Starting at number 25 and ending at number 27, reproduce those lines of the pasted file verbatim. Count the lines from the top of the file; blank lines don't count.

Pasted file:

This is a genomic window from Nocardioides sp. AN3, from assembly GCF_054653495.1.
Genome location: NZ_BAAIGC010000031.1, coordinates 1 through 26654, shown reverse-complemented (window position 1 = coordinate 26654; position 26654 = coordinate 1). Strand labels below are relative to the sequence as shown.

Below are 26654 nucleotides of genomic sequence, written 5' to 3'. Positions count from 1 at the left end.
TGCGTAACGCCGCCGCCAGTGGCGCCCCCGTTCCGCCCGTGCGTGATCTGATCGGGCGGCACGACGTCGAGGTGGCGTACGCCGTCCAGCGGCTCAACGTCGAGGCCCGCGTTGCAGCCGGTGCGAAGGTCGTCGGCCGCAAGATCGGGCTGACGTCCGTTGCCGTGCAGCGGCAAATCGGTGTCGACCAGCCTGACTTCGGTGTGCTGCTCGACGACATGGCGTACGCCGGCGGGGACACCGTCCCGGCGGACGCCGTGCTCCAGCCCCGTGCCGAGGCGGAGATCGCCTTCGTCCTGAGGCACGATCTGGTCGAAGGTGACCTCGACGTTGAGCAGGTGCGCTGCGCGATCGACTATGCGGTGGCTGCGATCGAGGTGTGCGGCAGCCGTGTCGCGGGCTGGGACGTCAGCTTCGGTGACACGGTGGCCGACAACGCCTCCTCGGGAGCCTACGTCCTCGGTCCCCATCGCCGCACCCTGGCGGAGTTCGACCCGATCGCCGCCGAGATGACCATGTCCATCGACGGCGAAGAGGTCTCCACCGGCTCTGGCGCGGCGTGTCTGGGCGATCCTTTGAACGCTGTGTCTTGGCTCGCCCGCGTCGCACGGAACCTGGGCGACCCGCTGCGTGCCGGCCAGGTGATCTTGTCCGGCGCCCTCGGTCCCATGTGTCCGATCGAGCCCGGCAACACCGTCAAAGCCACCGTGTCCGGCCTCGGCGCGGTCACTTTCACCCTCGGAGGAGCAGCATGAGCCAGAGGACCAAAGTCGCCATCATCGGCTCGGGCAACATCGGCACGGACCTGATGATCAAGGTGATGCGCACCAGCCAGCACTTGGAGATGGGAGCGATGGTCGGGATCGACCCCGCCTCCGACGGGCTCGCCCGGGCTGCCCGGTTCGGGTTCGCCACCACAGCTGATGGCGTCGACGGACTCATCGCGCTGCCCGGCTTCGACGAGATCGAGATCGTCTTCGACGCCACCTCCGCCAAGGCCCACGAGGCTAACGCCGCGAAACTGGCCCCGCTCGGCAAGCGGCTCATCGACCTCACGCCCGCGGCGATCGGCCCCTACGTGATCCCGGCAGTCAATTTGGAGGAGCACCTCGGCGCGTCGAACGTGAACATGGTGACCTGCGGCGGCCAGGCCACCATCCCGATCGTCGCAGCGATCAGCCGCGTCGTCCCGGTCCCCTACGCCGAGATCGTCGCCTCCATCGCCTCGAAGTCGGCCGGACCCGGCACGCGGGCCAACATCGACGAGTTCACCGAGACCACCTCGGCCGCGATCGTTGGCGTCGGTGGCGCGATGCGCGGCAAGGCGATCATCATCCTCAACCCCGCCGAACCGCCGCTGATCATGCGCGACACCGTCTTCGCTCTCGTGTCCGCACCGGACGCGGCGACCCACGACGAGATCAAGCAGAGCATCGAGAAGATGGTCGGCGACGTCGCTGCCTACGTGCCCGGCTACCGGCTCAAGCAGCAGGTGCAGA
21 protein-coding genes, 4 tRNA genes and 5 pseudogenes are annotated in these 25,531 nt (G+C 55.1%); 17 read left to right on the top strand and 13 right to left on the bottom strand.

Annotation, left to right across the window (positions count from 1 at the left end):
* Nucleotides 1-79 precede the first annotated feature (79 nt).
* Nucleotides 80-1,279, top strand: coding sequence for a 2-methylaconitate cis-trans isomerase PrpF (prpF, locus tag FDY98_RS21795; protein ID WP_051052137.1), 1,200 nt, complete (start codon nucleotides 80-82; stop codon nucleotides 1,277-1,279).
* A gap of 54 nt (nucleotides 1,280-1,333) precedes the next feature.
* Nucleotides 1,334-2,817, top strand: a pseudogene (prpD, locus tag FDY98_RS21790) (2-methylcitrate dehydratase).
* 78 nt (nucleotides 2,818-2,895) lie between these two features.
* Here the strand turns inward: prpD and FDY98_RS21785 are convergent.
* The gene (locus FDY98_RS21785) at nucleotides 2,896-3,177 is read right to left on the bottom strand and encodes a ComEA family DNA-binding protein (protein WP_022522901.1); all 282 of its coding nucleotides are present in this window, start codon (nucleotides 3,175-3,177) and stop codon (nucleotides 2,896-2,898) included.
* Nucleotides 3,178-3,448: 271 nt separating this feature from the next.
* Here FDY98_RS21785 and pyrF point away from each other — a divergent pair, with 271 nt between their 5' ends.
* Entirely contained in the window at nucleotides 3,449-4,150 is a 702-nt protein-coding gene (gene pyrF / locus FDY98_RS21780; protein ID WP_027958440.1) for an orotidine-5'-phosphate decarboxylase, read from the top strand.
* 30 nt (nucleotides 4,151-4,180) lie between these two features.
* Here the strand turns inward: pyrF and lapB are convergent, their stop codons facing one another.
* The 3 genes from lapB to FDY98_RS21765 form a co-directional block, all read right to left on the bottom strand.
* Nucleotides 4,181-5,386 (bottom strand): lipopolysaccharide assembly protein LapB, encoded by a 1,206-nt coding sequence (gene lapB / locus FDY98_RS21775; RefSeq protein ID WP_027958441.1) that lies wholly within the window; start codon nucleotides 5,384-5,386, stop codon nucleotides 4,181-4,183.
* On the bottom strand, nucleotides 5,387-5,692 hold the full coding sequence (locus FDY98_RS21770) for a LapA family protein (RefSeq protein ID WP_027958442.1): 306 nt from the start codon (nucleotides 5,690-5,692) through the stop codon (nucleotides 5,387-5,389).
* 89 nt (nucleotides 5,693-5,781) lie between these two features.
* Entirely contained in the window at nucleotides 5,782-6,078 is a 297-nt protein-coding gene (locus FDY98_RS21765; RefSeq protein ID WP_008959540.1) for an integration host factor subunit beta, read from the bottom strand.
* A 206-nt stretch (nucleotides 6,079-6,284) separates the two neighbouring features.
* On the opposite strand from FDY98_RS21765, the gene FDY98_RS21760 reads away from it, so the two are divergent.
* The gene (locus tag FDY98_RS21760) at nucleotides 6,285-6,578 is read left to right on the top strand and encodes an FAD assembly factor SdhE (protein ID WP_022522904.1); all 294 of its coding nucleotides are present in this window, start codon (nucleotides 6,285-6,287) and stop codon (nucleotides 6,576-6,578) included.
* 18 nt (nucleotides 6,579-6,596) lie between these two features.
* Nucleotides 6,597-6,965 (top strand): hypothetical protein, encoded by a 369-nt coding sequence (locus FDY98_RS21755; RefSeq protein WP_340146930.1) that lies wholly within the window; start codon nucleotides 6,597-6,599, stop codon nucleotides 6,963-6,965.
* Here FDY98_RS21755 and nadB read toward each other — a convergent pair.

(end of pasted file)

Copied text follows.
* On the opposite strand from FDY98_RS21765, the gene FDY98_RS21760 reads away from it, so the two are divergent.
* The gene (locus tag FDY98_RS21760) at nucleotides 6,285-6,578 is read left to right on the top strand and encodes an FAD assembly factor SdhE (protein ID WP_022522904.1); all 294 of its coding nucleotides are present in this window, start codon (nucleotides 6,285-6,287) and stop codon (nucleotides 6,576-6,578) included.
* 18 nt (nucleotides 6,579-6,596) lie between these two features.